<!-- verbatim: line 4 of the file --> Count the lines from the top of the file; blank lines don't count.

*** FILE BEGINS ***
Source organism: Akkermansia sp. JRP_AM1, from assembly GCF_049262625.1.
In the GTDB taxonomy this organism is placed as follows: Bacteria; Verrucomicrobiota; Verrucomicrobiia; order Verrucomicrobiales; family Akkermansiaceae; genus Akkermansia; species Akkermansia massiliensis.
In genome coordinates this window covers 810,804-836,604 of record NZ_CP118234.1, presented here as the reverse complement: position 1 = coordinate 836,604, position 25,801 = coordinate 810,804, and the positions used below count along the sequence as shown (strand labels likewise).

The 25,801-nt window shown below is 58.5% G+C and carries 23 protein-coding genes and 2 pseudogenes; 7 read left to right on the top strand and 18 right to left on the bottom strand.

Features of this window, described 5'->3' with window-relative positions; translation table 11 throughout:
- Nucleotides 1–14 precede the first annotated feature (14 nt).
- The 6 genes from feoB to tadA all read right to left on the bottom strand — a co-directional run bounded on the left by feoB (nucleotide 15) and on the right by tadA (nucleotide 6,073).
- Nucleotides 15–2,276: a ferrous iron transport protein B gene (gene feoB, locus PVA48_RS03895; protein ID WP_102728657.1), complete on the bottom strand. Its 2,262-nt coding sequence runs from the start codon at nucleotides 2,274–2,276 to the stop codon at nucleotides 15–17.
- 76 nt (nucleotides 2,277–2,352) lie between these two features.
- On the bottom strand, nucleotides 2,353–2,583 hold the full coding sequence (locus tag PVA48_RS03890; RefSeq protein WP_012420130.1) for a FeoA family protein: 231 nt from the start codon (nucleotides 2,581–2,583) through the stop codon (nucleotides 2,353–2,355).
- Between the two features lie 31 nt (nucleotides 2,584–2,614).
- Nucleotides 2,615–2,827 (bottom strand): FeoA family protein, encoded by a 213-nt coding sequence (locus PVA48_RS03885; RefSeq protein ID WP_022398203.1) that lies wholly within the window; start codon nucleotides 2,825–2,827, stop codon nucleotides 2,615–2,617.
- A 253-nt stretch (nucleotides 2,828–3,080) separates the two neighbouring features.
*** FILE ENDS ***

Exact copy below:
The 25,801-nt window shown below is 58.5% G+C and carries 23 protein-coding genes and 2 pseudogenes; 7 read left to right on the top strand and 18 right to left on the bottom strand.